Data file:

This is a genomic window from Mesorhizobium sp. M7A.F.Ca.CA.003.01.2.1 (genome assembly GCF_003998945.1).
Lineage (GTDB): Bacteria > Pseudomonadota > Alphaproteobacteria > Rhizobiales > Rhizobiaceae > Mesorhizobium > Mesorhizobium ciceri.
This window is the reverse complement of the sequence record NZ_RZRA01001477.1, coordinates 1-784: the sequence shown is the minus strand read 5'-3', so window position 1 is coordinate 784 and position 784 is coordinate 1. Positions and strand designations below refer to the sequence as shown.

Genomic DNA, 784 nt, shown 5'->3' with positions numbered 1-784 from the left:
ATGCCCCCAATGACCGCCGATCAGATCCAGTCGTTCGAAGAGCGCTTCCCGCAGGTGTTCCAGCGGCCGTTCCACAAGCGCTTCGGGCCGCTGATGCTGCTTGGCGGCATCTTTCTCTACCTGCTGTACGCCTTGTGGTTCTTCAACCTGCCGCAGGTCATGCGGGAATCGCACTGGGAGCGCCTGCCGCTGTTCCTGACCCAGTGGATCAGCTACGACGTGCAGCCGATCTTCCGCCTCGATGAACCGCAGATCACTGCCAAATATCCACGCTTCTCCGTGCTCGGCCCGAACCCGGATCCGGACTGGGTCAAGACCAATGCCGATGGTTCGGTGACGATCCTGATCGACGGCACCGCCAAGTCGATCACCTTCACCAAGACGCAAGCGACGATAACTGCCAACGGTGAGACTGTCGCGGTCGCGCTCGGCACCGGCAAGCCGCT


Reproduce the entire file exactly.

This is a genomic window from Mesorhizobium sp. M7A.F.Ca.CA.003.01.2.1 (genome assembly GCF_003998945.1).
Lineage (GTDB): Bacteria > Pseudomonadota > Alphaproteobacteria > Rhizobiales > Rhizobiaceae > Mesorhizobium > Mesorhizobium ciceri.
This window is the reverse complement of the sequence record NZ_RZRA01001477.1, coordinates 1-784: the sequence shown is the minus strand read 5'-3', so window position 1 is coordinate 784 and position 784 is coordinate 1. Positions and strand designations below refer to the sequence as shown.

Genomic DNA, 784 nt, shown 5'->3' with positions numbered 1-784 from the left:
ATGCCCCCAATGACCGCCGATCAGATCCAGTCGTTCGAAGAGCGCTTCCCGCAGGTGTTCCAGCGGCCGTTCCACAAGCGCTTCGGGCCGCTGATGCTGCTTGGCGGCATCTTTCTCTACCTGCTGTACGCCTTGTGGTTCTTCAACCTGCCGCAGGTCATGCGGGAATCGCACTGGGAGCGCCTGCCGCTGTTCCTGACCCAGTGGATCAGCTACGACGTGCAGCCGATCTTCCGCCTCGATGAACCGCAGATCACTGCCAAATATCCACGCTTCTCCGTGCTCGGCCCGAACCCGGATCCGGACTGGGTCAAGACCAATGCCGATGGTTCGGTGACGATCCTGATCGACGGCACCGCCAAGTCGATCACCTTCACCAAGACGCAAGCGACGATAACTGCCAACGGTGAGACTGTCGCGGTCGCGCTCGGCACCGGCAAGCCGCT